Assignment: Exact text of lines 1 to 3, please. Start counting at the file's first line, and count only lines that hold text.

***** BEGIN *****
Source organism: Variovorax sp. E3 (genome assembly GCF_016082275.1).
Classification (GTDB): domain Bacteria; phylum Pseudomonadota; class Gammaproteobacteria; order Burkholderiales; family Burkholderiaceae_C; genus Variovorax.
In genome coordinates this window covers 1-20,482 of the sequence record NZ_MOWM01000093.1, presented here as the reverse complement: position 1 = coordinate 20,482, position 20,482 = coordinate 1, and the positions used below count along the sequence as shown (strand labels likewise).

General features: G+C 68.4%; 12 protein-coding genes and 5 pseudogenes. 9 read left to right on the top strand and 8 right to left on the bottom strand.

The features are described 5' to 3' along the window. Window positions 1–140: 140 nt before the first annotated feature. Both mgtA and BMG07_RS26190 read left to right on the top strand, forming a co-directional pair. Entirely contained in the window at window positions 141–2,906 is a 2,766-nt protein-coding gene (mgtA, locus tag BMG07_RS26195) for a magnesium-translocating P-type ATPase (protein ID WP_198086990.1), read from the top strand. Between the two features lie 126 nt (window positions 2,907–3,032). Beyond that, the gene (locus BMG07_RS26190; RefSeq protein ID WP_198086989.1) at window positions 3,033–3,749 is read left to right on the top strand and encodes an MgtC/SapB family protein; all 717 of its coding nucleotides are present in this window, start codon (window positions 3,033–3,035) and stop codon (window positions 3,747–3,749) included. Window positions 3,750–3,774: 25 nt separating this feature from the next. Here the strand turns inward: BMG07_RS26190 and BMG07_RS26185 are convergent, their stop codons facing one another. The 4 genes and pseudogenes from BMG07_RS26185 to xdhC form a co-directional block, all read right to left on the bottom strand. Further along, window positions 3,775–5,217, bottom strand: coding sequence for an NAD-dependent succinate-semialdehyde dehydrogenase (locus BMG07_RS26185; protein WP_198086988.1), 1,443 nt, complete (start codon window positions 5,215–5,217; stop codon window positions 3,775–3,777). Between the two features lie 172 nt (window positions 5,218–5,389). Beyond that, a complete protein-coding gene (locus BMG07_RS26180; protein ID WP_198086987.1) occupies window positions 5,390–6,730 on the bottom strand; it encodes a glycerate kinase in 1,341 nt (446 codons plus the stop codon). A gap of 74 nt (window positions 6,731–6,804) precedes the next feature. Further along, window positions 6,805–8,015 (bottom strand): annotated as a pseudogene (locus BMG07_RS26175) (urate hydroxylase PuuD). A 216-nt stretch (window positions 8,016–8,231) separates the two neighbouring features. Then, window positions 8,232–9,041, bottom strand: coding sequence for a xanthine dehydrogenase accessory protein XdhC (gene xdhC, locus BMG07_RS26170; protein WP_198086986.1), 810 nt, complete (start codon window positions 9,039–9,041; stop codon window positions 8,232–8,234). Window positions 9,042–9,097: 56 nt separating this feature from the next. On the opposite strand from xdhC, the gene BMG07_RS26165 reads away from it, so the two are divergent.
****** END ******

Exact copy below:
Source organism: Variovorax sp. E3 (genome assembly GCF_016082275.1).
Classification (GTDB): domain Bacteria; phylum Pseudomonadota; class Gammaproteobacteria; order Burkholderiales; family Burkholderiaceae_C; genus Variovorax.
In genome coordinates this window covers 1-20,482 of the sequence record NZ_MOWM01000093.1, presented here as the reverse complement: position 1 = coordinate 20,482, position 20,482 = coordinate 1, and the positions used below count along the sequence as shown (strand labels likewise).